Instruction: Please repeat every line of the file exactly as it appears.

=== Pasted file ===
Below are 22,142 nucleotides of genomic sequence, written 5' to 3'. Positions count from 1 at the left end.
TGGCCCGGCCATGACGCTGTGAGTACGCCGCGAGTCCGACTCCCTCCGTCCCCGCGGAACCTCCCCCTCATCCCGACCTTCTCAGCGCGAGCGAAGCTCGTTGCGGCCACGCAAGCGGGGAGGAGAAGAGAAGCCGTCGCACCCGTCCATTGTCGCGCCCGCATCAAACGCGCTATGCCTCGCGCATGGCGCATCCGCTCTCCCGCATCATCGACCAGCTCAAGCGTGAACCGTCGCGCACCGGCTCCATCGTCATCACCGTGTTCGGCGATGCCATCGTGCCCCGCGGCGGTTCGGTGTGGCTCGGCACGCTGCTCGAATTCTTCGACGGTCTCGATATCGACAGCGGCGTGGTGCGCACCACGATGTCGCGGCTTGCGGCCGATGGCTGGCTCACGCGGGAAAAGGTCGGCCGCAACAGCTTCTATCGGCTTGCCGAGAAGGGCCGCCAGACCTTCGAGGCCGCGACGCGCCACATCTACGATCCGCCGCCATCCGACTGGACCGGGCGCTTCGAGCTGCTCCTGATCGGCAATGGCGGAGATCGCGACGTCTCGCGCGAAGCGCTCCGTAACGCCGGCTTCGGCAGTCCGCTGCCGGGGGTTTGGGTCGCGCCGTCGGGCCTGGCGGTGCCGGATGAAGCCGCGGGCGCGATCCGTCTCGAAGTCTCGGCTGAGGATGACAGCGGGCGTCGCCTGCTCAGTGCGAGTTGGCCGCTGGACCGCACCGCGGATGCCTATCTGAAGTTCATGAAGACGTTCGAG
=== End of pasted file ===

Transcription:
Below are 22,142 nucleotides of genomic sequence, written 5' to 3'. Positions count from 1 at the left end.
TGGCCCGGCCATGACGCTGTGAGTACGCCGCGAGTCCGACTCCCTCCGTCCCCGCGGAACCTCCCCCTCATCCCGACCTTCTCAGCGCGAGCGAAGCTCGTTGCGGCCACGCAAGCGGGGAGGAGAAGAGAAGCCGTCGCACCCGTCCATTGTCGCGCCCGCATCAAACGCGCTATGCCTCGCGCATGGCGCATCCGCTCTCCCGCATCATCGACCAGCTCAAGCGTGAACCGTCGCGCACCGGCTCCATCGTCATCACCGTGTTCGGCGATGCCATCGTGCCCCGCGGCGGTTCGGTGTGGCTCGGCACGCTGCTCGAATTCTTCGACGGTCTCGATATCGACAGCGGCGTGGTGCGCACCACGATGTCGCGGCTTGCGGCCGATGGCTGGCTCACGCGGGAAAAGGTCGGCCGCAACAGCTTCTATCGGCTTGCCGAGAAGGGCCGCCAGACCTTCGAGGCCGCGACGCGCCACATCTACGATCCGCCGCCATCCGACTGGACCGGGCGCTTCGAGCTGCTCCTGATCGGCAATGGCGGAGATCGCGACGTCTCGCGCGAAGCGCTCCGTAACGCCGGCTTCGGCAGTCCGCTGCCGGGGGTTTGGGTCGCGCCGTCGGGCCTGGCGGTGCCGGATGAAGCCGCGGGCGCGATCCGTCTCGAAGTCTCGGCTGAGGATGACAGCGGGCGTCGCCTGCTCAGTGCGAGTTGGCCGCTGGACCGCACCGCGGATGCCTATCTGAAGTTCATGAAGACGTTCGAG